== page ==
--- In firstname.lastname@example.org
> Hi Guys, please I would like your views on Goths and Jutes, and
> possible Getae. Any truth to these statements below:
> According to the 1670 work De Anglorum Gentis Origine Disceptatio:
> Those people are called Gutae in the laws of Edward the Confessor,
> and Geatuni in the Annales Petroburgenses; by others they are
> Jotuni and Jetae; by the Danish writers, Jutae and Juitae; for
> are one and the same name: Getae and Giotae, and Gutae, and
> and Jotuni, and Jetae, and Jutae, and Juitae (Kliger 1952: 17-18).
That is of course wrong again. As Francisc has explained at length,
Getae have nothing to do with Germanic tribes like Goti or Jutae.
Also the apparent similarity between Jutae and Gutae is a fallacy.
The name Jutae is in its earliest forms rendered as Eucci, Euthiones,
> In his Origin of the Anglo-Saxon Race, Shore writes about the Jutes:
> In early records relating to Germany and the North they appear to
> have been called by many names Vitungi or Juthungi, Jutae,
> Gothi, Gothini, Gythones, Guthones, Gutae, Gautae, Vitae, and Gaeta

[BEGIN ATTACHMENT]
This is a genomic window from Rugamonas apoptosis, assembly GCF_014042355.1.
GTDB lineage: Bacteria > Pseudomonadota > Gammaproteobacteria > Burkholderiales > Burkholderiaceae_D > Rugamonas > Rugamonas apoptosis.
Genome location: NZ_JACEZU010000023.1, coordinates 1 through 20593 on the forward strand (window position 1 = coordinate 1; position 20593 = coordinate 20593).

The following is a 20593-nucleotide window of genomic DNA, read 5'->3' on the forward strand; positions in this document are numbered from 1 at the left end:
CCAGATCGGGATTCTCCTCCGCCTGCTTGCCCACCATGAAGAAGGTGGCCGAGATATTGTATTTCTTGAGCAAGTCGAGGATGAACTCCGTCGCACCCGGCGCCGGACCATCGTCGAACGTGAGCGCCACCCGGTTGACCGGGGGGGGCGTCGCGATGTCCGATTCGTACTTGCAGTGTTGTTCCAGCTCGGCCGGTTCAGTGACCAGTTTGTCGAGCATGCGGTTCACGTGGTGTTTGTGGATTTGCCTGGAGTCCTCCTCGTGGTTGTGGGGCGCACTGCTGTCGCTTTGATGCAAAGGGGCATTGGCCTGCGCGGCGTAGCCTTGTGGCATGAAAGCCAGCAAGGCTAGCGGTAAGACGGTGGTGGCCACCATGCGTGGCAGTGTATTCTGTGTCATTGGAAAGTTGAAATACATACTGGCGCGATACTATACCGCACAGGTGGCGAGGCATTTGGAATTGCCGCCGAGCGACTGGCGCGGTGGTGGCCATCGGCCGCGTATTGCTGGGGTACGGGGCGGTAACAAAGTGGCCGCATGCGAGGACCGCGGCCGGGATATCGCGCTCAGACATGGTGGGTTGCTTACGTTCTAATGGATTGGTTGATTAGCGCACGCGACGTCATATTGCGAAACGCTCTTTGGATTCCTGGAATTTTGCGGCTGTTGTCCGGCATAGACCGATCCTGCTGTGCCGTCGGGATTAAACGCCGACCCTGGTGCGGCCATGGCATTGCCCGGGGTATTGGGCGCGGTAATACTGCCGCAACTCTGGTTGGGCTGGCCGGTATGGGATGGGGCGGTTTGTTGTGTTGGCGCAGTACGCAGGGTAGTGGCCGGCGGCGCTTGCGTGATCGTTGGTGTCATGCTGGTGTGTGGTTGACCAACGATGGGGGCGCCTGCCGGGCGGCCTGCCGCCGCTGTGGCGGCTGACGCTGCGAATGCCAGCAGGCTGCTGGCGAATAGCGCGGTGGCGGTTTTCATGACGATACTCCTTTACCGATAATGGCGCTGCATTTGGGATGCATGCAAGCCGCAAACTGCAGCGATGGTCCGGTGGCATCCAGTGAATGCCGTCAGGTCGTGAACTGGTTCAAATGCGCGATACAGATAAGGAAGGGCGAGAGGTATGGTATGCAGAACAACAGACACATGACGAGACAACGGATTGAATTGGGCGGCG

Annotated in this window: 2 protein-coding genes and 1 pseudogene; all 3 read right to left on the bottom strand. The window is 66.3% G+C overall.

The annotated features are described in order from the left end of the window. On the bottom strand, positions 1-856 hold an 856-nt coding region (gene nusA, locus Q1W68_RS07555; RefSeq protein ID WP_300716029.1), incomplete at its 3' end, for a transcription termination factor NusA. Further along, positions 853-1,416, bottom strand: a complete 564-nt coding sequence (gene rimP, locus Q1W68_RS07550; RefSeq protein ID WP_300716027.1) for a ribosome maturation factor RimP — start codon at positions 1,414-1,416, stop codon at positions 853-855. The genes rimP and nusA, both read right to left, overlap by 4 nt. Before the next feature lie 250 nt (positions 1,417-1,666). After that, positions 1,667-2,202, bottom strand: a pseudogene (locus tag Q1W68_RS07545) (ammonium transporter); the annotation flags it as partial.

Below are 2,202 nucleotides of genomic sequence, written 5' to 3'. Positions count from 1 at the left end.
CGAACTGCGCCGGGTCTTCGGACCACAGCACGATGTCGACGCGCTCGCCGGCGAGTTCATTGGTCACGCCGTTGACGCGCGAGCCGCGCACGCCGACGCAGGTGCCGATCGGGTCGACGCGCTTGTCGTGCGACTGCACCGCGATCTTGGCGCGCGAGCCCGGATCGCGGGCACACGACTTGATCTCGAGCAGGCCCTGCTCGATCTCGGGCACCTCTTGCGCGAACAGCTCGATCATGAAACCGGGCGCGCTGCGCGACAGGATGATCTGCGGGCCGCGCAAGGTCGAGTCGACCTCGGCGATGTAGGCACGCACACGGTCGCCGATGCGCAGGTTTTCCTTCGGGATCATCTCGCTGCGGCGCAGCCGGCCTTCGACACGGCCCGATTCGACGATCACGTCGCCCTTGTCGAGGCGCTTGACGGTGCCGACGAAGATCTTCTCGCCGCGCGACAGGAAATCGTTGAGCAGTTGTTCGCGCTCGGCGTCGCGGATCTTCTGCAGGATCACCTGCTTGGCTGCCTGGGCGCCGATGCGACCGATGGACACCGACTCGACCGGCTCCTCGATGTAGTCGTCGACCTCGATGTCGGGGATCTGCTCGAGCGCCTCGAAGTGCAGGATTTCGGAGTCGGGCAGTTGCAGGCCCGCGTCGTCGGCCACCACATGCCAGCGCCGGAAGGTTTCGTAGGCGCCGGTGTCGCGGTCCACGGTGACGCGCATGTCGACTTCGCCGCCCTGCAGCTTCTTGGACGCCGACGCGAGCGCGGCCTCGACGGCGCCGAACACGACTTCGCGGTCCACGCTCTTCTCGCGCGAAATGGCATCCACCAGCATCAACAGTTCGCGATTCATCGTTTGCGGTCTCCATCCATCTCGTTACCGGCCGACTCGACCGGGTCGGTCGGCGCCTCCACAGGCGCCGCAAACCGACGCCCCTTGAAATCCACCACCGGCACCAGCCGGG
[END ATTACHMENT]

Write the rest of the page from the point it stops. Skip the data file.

> (Shore 1906: 49).
You really should get yourself some more modern literature:-) The
author mixes up all sorts of completely unrelated names. For example,
the Juthungi were associated with the Semnones, as a 1990 discovery
of the victory stela from Augsburg shows. The earlier assumption that
they belonged to the Jutae is probably wrong. The stela suggests that
Juthungi was a synonym for the Suebian Semnones. The Gythones is the
name which Ptolemy seems to have given to the Gothones of Tacitus.
The Gutae and GAutae and Gaeta are Scandinavian people, while the
Gothi appear first in the 3rd century, but they are likely related to
the Gythones and Gothones. In short, try to get access to a modern
book on Germanic peoples. A lot has happened since 1670, 1906 and the
> Shore continues, "Of these Jutes, the Goths were probably the more
> numerous, seeing that the name adopted from the Kentish people
> generally was a modified form of Gutae, a name for their own race
> (Shore 1906: 191)."
There is nothing, but a faint and coincidental name similarity to
link Jutes with Goths (in fact I don't even see this similarity, so
the whole sentence is nonsense.
If you read German, I good overview over most Germanic tribes is
Bruno Krüger's two volumes 'Die Germanen', 1987, but any smaller
English language work (M. Todd The Ancient Germans) will teach you
more than those outdated books which you use.